Cats hate the smell of the mothballs so this will keep them away.
However, it’s important to note that mothballs are toxic to cats if consumed so they should be used with care.
It’s best to position the mothballs in places where cats won’t be able to access them.
6. Sprinkle Cayenne Pepper On Your Car
If you don’t want a strong-smelling deterrent, sprinkling cayenne pepper near your vehicle is a great option.
Cayenne pepper is an effective repellent and is a great way to keep cats away without actually putting anything on your vehicle.
It will take a couple of days to be fully effective though so sprinkle the pepper nearby each time you park the car.
7. Use Strips Of Aluminium Foil
Cats hate walking on foil so placing a couple of strips of foil on the hood of the car is an effective deterrent.
This is something that you can do a couple of times but it isn’t a practical option for long-term use.
Hopefully, after a few nights, the cat will realise the car is not something they want to walk across and the foil will no longer be needed.
8. Place A Cardboard Box Nearby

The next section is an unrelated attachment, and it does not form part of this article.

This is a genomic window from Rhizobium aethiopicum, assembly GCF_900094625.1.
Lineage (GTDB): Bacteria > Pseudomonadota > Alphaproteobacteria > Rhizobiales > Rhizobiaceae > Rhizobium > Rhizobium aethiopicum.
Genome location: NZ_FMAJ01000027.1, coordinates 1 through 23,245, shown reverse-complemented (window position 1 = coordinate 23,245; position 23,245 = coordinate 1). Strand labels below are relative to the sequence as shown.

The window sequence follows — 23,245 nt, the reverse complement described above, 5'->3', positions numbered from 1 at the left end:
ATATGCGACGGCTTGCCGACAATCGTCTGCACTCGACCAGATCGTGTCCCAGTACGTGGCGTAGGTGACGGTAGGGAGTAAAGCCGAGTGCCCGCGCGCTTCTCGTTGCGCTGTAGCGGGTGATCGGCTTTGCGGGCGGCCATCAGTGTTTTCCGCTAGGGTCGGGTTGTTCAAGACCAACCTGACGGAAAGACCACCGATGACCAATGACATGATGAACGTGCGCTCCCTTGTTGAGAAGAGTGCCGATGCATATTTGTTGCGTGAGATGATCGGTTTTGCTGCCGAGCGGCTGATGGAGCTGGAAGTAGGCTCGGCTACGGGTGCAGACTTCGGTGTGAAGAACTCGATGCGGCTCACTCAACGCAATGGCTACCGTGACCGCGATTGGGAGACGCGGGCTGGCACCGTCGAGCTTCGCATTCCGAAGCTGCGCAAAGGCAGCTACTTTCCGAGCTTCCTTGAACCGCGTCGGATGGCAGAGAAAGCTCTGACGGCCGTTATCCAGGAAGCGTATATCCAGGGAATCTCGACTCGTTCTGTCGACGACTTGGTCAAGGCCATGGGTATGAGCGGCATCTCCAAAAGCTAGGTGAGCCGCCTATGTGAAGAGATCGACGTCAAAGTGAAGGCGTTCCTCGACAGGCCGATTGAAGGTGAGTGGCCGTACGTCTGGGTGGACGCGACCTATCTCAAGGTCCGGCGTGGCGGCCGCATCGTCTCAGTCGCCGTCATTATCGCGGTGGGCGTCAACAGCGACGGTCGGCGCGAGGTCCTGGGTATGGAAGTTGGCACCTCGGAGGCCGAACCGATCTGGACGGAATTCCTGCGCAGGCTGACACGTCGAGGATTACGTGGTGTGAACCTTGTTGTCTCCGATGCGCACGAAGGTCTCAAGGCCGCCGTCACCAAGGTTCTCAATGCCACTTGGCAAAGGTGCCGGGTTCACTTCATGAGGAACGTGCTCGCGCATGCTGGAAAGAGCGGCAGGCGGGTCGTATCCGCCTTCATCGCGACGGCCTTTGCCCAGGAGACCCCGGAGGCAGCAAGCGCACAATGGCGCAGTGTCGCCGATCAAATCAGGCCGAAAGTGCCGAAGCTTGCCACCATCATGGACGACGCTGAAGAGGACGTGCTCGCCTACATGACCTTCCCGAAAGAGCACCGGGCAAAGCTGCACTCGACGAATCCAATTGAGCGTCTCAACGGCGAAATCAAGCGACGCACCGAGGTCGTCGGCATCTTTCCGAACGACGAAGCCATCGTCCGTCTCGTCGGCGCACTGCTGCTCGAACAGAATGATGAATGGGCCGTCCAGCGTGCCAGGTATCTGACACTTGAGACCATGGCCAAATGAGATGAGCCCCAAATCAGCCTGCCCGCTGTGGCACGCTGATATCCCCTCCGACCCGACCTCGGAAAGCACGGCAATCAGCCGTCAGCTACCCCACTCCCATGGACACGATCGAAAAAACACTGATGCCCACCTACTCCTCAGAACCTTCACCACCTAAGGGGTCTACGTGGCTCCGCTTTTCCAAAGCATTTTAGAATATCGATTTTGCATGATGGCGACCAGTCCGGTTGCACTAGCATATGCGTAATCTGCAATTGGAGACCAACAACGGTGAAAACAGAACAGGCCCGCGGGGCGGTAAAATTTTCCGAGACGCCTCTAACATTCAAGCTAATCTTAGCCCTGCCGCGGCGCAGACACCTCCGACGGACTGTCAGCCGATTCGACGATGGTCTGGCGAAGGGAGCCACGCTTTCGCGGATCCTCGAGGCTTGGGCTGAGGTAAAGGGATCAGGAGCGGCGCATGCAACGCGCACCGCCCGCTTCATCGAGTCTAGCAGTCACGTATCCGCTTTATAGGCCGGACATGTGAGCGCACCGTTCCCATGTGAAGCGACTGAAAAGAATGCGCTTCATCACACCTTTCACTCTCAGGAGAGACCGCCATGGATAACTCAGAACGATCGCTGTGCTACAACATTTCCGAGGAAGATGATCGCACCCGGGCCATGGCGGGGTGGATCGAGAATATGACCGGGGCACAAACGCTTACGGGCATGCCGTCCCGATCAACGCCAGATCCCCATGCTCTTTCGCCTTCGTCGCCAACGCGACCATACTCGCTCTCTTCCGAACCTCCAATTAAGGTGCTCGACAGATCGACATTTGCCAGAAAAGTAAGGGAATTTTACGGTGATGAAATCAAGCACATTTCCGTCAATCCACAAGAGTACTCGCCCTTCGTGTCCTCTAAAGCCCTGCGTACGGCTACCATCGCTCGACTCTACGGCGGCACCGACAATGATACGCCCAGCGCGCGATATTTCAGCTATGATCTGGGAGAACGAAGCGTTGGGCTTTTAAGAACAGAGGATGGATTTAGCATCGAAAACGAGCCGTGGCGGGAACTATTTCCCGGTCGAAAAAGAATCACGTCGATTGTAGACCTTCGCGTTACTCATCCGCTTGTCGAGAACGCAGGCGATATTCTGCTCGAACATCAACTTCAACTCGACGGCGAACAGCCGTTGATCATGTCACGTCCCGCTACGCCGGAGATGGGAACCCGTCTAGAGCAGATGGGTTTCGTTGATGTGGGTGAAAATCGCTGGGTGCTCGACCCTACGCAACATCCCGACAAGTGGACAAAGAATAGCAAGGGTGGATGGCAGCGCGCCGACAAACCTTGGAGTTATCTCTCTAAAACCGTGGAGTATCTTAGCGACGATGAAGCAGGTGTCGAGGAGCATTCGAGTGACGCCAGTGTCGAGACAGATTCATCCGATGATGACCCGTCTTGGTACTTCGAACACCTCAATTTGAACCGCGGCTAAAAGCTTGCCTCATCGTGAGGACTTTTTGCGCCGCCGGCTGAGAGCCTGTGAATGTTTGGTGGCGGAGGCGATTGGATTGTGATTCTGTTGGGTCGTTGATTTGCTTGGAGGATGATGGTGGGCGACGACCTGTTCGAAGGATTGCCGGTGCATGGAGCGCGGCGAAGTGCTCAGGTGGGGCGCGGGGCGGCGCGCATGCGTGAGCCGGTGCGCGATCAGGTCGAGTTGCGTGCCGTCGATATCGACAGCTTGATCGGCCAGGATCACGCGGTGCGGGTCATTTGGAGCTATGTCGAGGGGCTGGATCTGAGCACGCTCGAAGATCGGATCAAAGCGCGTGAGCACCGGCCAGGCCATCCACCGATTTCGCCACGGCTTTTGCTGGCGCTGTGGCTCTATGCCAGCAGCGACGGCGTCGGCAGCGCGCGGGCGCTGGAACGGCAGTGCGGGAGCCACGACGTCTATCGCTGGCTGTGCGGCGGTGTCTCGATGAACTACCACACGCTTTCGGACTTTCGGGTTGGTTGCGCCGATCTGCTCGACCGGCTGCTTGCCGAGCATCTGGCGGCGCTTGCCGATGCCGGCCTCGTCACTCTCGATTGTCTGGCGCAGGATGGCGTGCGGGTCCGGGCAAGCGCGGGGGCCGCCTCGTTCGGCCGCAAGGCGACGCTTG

One way to encourage a cat not to sit on your car is to offer an alternative place nearby.
For some reason, cats absolutely love cardboard boxes.
They seem to be drawn to them so if the weather is good you could place a cardboard box somewhere close to your car.
This is a cheap and easy option that could be enough to distract the cat and make them forget all about the car.
Of course, this isn’t a long-term solution but if it works you could place a sturdier box nearby to do the job.
9. Use A Car Cover
A car cover is a great option if you don’t have access to a garage.
If you don’t mind the cat being around but you want to keep your car protected, a cover is the way to go.
Using a cover means you don’t need to worry about trying to train the cats or deter them as they can still go onto the car but without the risk of the car getting dirty or scratched.
Some cats will stop climbing on the car when it is covered anyway because they don’t like the feeling or sound of the cover.
A car cover may seem inconvenient at first but once you get used to it, the cover takes just a few minutes to put on and take off.
10. Ultrasonic Cat Deterrents
Ultrasonic cat deterrents work by emitting a high-pitched sound that annoys cats but is inaudible to humans.
The deterrents are usually motion-activated so you can simply place one near your car and each time a cat approaches the area the deterrent will sound and the cat will move away.